That would be easiest.

Scott
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post #7 of 18 Old 02-05-2013, 03:25 PM Thread Starter
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Thanks guys! It's going to be a shoe rack. The boxes will be bigger than the picture above, but same general idea. I like the idea of butt jointed dividers (a lot less work!) but how do I secure them? Toenailed brads from a nail gun? I don't want the dividers to be all crooked as in something that looks like this, crooked dividers are real obvious.
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post #8 of 18 Old 02-05-2013, 03:26 PM Thread Starter
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Quote:
Originally Posted by mdntrdr View Post
Your cross-laps will need to be 6" deep.
There will be some clean up work involved.
CROSS LAPS! I knew there was a proper name for the joint. Not "through dado" like I called it.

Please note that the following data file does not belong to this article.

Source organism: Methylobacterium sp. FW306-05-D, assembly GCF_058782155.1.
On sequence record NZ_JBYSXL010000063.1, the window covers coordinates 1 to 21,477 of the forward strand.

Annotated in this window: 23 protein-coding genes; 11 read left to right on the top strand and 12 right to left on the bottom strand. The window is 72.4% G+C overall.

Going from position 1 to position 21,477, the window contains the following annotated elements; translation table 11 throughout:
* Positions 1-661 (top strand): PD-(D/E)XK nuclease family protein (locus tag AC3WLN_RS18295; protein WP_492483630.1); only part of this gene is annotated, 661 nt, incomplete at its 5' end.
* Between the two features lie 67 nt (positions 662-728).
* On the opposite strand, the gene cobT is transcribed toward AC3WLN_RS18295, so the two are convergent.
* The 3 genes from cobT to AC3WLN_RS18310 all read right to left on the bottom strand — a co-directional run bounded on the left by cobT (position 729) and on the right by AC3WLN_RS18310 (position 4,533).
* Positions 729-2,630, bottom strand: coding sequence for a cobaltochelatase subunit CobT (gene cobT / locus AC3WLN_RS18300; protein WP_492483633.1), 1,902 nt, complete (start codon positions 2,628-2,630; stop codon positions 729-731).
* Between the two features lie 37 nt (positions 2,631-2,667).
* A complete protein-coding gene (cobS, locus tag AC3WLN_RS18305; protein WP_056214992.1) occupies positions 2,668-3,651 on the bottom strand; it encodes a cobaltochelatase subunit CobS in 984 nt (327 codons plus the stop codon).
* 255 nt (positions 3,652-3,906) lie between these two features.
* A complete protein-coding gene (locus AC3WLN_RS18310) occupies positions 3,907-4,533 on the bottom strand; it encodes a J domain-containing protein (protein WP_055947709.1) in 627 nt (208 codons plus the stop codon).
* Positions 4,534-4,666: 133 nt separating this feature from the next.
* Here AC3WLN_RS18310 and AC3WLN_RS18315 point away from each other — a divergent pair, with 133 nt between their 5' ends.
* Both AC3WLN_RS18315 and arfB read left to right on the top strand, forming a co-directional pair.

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post #9 of 18 Old 02-05-2013, 03:31 PM
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For the top and bottom, start with sheets are 2x the depth and height) of the cubby AND A LITTLE LONGER /HIGHER THAN THE CUBBY. (You get to calculate how much longer)

Also make your horizontal sheet wide enough to account for all of your horizontal shelves.

My reason for taking this approach is to make it easier to set up the dado spacing and allow the top/bottom and the horizontal members to all be cut with the same set up. The first set up needs to take into account that the top/bottom will be trimmed ON EACH END to the correct length and ditto with the horizontal member. It sounds harder, but it works better, too.